One step in the right direction is likely to include the introduction of more flexible work. A “lack of flexibility” was one of the most cited reasons that participants suggested they were likely to leave. When we dig a little deeper, we can see that, objectively, schools have not kept pace with other industries when it comes to offering contemporary and dynamic work re-design. Participants also expressed their concerns that a lack of “change readiness and openness to change ” were among the factors causing them to consider exiting.

In some parts of the country, four-day working week options are being explored. In others, re-imagining the job families and roles types that schools may operate with in future are being explored as pathways to build a more contemporary and sustainable workforce for the future.

None of these ideas are radical, but when we observe the alarmist response from media, and in some cases the community and even the current workforce itself, there is little question that implementation complexity is the next hurdle to jump if the sector is to reap the benefits of new models of education service provision, and of improved employee experience.

To make the leap, senior leaders will need support to consider the changes that make sense in their unique contexts. They will need a plan for moving from the way they do things today to the ways they will need to operate in the future if they are to enjoy a sustainable future supply of staff who are impactful in their work.

Beyond “good leadership skills”, senior leaders in schools need access to strategic organisational transformation and HR tools, processes, and professional learning opportunities. These are resources and investments that other sectors have benefited from for some time—and we have let today’s and tomorrow’s school leaders down for them not to have access to them sooner.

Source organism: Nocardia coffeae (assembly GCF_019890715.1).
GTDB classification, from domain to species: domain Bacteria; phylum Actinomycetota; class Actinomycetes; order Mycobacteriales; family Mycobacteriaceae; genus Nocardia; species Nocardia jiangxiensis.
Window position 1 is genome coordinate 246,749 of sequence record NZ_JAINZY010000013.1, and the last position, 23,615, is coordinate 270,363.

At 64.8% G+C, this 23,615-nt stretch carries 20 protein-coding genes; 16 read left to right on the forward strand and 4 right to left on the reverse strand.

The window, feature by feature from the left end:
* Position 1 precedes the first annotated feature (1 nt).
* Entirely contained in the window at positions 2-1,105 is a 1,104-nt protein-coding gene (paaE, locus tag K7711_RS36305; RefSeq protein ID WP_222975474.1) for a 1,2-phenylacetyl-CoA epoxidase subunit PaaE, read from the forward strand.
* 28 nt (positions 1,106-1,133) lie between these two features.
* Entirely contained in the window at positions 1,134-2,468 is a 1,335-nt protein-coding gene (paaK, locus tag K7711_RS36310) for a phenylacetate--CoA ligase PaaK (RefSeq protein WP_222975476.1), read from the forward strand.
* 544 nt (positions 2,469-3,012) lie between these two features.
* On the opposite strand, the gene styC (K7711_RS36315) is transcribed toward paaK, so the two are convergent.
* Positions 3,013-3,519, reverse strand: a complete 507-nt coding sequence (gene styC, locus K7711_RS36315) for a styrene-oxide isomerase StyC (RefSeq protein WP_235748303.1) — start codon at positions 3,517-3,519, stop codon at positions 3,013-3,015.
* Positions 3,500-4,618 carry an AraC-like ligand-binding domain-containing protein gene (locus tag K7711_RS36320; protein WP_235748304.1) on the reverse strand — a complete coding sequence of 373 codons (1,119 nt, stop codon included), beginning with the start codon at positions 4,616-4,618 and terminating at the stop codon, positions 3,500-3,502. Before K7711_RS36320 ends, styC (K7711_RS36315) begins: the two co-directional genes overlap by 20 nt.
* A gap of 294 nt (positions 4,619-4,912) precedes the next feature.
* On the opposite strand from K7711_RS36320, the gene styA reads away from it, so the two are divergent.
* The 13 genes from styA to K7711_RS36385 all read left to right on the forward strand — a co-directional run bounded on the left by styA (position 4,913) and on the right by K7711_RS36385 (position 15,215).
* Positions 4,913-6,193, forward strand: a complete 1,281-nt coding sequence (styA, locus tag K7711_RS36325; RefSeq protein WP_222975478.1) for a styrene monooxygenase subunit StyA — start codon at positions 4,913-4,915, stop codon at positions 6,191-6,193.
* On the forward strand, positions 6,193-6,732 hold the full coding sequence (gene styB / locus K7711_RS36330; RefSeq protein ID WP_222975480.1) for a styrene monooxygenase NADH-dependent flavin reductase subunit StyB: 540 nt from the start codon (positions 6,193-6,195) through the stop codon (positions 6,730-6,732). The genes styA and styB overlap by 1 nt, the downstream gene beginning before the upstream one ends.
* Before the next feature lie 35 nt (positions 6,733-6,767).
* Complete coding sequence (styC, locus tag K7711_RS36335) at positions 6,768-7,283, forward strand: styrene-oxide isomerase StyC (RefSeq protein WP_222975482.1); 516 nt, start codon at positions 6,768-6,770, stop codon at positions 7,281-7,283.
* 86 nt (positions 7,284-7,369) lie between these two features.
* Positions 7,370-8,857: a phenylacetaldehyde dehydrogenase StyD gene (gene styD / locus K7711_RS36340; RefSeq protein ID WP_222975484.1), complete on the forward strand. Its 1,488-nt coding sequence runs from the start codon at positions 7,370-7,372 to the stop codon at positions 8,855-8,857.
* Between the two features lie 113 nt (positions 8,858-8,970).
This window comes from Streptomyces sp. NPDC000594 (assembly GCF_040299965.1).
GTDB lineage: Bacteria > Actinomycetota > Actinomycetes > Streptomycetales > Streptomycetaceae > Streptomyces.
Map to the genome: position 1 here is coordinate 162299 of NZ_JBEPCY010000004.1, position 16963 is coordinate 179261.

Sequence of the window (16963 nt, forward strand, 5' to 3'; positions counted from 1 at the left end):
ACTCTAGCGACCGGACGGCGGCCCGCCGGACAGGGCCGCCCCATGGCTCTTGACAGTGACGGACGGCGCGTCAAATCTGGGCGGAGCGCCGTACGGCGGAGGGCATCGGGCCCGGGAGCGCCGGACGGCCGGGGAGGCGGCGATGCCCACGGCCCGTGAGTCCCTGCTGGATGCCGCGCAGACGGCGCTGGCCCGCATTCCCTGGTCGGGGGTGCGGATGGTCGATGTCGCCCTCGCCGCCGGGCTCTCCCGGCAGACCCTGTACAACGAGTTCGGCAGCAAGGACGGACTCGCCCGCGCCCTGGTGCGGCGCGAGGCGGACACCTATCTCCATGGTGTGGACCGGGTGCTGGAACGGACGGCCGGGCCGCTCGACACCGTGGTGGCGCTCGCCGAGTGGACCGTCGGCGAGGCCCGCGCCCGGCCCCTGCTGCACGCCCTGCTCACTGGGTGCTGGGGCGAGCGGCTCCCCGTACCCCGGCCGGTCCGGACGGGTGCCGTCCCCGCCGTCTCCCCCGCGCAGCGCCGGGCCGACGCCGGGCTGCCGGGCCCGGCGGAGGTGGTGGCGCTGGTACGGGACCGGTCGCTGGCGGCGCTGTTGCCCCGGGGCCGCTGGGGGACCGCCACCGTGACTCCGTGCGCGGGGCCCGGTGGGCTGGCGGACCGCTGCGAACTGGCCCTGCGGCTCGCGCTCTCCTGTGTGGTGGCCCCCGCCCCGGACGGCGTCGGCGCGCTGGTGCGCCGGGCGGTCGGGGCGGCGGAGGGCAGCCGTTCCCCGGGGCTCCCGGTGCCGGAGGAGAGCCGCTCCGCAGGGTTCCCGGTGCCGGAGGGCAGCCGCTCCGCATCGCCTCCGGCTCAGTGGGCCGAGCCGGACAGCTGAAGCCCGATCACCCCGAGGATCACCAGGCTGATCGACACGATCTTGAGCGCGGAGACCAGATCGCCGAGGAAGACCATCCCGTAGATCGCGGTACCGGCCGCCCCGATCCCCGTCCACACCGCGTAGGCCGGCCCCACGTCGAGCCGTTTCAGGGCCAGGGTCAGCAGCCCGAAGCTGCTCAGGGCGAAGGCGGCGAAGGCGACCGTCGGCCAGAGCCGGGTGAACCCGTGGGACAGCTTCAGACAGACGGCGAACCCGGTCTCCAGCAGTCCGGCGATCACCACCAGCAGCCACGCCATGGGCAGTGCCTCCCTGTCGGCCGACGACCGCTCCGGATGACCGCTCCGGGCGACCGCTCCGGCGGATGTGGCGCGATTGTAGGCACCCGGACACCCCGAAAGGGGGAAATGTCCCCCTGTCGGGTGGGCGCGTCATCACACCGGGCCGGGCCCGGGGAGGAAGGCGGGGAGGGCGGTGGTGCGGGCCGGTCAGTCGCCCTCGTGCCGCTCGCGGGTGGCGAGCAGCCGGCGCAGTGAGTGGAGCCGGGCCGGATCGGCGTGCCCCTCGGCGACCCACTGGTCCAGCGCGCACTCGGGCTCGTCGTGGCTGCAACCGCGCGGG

Recognising this need to invest in the sector’s senior and middle leaders, so that they might improve outcomes for all staff and students is crucial, and this is where the need for our work at PeopleBench emerged.

Our mission is clear: to improve schools as workplaces and enhance student outcomes as a result.

Our work is about democratising access to ideas that should belong to school leaders everywhere, and we make use of technology—as well as human-centred relationship support—to help our clients accelerate their journey to become contemporary places to work.

At the end of the day, schools are places where incredible work is done by incredible people every day. It is those same incredible people who deserve for their experience of work, and their professional journey through the sector to be deliberate, to be supported, and to be “do-able”. Schools and systems who actively turn their attention to addressing the seemingly intractable challenges of attraction, retention, and wellbeing of staff will be the ones who solve them for their communities—and every community deserves for that to be the case.

School News

School News is not affiliated with any government agency, body or political party. We are an independently owned, family-operated magazine.